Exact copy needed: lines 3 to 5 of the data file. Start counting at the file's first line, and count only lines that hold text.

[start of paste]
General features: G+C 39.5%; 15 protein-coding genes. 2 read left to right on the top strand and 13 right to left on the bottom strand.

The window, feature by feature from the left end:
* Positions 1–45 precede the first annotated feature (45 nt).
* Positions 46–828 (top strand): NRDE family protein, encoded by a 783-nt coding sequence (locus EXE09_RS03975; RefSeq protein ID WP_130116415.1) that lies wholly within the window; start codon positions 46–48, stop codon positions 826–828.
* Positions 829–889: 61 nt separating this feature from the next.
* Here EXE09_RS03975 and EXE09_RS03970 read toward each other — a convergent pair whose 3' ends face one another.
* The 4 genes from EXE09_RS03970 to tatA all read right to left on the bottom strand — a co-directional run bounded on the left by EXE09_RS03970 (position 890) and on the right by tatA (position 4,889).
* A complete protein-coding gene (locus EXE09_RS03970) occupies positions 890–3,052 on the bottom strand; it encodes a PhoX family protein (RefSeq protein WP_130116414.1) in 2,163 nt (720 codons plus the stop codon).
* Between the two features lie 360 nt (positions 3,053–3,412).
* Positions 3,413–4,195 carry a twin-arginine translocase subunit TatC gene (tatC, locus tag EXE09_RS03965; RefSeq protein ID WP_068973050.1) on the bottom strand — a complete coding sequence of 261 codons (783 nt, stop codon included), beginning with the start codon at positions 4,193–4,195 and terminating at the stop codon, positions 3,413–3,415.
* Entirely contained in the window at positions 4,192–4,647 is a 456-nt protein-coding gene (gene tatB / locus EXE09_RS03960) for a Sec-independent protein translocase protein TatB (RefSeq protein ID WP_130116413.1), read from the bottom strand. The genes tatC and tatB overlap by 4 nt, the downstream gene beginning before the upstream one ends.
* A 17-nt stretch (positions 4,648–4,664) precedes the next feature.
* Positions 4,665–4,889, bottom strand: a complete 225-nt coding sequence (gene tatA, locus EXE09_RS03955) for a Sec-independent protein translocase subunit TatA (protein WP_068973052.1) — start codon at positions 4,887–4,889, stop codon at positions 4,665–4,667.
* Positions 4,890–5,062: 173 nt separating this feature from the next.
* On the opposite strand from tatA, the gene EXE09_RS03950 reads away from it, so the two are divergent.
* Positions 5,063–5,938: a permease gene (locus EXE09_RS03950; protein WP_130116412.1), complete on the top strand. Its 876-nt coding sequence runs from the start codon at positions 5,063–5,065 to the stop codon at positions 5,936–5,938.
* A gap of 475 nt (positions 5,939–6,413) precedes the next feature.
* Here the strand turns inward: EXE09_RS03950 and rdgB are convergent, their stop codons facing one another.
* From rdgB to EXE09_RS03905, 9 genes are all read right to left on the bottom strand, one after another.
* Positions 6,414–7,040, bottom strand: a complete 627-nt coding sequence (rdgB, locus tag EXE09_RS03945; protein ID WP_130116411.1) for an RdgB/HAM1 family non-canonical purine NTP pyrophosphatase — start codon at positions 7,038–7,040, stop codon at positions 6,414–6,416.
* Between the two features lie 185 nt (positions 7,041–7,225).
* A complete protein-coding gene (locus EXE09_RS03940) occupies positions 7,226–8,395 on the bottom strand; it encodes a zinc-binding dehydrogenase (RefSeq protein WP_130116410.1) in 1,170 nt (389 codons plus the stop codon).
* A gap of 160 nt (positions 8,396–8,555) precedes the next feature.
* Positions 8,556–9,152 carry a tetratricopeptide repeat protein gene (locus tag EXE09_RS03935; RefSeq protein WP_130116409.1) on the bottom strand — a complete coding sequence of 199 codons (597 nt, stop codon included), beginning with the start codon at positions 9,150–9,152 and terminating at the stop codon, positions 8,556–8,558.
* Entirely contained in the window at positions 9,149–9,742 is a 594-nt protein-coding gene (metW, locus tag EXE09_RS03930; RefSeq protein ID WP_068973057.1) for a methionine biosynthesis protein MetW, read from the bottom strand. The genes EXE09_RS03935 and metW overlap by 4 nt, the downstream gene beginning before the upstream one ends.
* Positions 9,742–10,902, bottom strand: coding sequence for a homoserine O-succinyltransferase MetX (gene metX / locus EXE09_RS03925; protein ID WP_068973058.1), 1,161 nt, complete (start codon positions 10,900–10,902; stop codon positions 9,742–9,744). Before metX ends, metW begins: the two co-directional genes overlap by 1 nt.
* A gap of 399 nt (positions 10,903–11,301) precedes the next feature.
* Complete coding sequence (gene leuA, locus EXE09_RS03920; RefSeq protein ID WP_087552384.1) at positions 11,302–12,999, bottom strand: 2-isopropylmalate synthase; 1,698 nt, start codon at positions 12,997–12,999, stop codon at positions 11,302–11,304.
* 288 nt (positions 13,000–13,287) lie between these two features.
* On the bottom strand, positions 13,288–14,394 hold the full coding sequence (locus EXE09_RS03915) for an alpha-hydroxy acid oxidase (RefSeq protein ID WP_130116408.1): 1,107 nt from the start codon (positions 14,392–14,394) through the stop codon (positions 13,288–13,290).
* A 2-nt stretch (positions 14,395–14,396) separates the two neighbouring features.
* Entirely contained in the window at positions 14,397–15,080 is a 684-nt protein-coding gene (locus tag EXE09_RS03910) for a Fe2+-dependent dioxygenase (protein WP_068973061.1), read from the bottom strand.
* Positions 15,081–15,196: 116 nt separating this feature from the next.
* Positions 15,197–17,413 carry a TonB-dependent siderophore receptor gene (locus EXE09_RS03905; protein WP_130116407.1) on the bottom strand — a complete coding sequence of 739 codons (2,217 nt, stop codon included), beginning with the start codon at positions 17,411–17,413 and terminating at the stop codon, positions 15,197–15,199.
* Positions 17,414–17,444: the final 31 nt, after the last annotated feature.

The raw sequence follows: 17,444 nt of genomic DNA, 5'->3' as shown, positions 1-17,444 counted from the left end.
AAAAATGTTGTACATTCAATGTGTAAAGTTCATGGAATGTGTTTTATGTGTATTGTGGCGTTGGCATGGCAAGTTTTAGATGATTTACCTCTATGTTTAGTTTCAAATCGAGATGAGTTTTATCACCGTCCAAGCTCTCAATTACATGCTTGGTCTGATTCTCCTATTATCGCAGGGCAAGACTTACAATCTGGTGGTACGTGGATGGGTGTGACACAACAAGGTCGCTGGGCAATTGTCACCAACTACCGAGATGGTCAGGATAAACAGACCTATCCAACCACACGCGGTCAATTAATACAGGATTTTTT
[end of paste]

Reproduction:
* Positions 1–45 precede the first annotated feature (45 nt).
* Positions 46–828 (top strand): NRDE family protein, encoded by a 783-nt coding sequence (locus EXE09_RS03975; RefSeq protein ID WP_130116415.1) that lies wholly within the window; start codon positions 46–48, stop codon positions 826–828.
* Positions 829–889: 61 nt separating this feature from the next.